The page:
Repatriation is a complex topic because it involves power and precedent. The return of objects and individuals to people and places who claim them is about more than where that particular object or person belongs and who it belongs to.
Repatriation is about justice but justice in a cross-cultural sense. There is no clear set of rules that apply to all cases and in many cases the rules that do apply are widely acknowledged to be flawed. Some cultures reduce all claims of ownership to written documents. Other cultures determine ownership by length of possession. Still others value only who has it now and require any claimants to prove that it was taken from them unlawfully. How can you prove that your bicycle is yours? There may be a name inscribed on the frame but maybe the person who took it from you put their own name there.
Repatriation is about humanity but not in a “the past belongs to all of us” sense. Every past belongs to some people more than others. The same past can even belong to different groups in an equal way. For example, you have two parents that come from two different families. Each family can claim you as their own but dividing your physical body into two is neither possible nor desirable. To whom would you be repatriated? Where do you belong?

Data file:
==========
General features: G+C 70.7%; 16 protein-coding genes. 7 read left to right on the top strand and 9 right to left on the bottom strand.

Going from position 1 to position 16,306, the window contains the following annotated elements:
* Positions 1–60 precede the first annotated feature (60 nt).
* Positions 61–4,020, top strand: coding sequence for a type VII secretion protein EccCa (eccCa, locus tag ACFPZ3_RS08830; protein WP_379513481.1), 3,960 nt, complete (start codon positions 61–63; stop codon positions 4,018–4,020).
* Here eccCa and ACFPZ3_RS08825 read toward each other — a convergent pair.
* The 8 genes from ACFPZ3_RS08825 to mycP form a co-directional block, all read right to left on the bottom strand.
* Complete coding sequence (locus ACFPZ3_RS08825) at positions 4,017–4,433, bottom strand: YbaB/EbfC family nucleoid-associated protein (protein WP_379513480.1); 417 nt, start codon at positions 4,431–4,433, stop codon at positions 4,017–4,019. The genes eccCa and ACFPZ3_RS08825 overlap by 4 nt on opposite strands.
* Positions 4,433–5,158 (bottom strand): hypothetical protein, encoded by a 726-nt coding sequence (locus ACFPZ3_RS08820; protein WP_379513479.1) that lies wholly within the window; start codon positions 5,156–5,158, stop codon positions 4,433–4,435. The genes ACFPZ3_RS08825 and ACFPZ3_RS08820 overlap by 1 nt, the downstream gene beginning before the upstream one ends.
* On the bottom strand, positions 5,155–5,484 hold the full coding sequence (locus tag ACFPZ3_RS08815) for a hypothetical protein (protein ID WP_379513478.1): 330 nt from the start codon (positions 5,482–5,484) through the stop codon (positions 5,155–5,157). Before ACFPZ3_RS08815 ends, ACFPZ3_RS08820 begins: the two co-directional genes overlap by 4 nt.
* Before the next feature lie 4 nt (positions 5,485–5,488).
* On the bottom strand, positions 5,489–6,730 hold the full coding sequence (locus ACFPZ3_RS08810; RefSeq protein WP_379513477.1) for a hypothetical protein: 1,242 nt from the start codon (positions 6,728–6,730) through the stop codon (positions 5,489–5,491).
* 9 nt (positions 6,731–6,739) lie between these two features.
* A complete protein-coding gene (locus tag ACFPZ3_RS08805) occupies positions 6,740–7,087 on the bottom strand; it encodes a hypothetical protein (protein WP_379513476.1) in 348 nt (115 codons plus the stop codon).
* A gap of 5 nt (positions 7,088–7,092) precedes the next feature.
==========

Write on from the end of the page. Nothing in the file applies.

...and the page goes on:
Repatriation challenges us to achieve a deeper level of understanding about the past and the present. By asking why an individual or object has become contested, we ask what that person or thing means to us all. What does it symbolize? Are there wrongs that need to be righted? What would returning it mean? What is at stake now? What was at stake in the past?
I encourage you to think deeply about the bigger questions behind each repatriation case and every repatriation rule and regulation. If there was a clear right answer, why would so much be written on the topic?